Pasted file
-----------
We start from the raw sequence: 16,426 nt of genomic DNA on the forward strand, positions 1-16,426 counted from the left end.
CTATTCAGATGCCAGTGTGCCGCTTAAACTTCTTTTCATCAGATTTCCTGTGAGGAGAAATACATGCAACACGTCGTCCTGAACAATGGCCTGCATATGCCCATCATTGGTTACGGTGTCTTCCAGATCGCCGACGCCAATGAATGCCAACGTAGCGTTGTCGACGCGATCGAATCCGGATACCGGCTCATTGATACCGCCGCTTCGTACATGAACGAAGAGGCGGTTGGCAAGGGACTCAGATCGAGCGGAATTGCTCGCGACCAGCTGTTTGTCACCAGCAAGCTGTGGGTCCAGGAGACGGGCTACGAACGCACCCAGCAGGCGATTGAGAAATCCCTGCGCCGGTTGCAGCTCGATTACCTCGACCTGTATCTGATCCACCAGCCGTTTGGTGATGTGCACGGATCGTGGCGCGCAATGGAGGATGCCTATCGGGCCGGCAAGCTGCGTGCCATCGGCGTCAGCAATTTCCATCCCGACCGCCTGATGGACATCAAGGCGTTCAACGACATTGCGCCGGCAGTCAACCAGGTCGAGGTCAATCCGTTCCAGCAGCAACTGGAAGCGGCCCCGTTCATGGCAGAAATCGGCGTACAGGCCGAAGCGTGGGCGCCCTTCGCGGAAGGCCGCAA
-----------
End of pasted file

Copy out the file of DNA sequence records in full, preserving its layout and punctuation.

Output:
We start from the raw sequence: 16,426 nt of genomic DNA on the forward strand, positions 1-16,426 counted from the left end.
CTATTCAGATGCCAGTGTGCCGCTTAAACTTCTTTTCATCAGATTTCCTGTGAGGAGAAATACATGCAACACGTCGTCCTGAACAATGGCCTGCATATGCCCATCATTGGTTACGGTGTCTTCCAGATCGCCGACGCCAATGAATGCCAACGTAGCGTTGTCGACGCGATCGAATCCGGATACCGGCTCATTGATACCGCCGCTTCGTACATGAACGAAGAGGCGGTTGGCAAGGGACTCAGATCGAGCGGAATTGCTCGCGACCAGCTGTTTGTCACCAGCAAGCTGTGGGTCCAGGAGACGGGCTACGAACGCACCCAGCAGGCGATTGAGAAATCCCTGCGCCGGTTGCAGCTCGATTACCTCGACCTGTATCTGATCCACCAGCCGTTTGGTGATGTGCACGGATCGTGGCGCGCAATGGAGGATGCCTATCGGGCCGGCAAGCTGCGTGCCATCGGCGTCAGCAATTTCCATCCCGACCGCCTGATGGACATCAAGGCGTTCAACGACATTGCGCCGGCAGTCAACCAGGTCGAGGTCAATCCGTTCCAGCAGCAACTGGAAGCGGCCCCGTTCATGGCAGAAATCGGCGTACAGGCCGAAGCGTGGGCGCCCTTCGCGGAAGGCCGCAA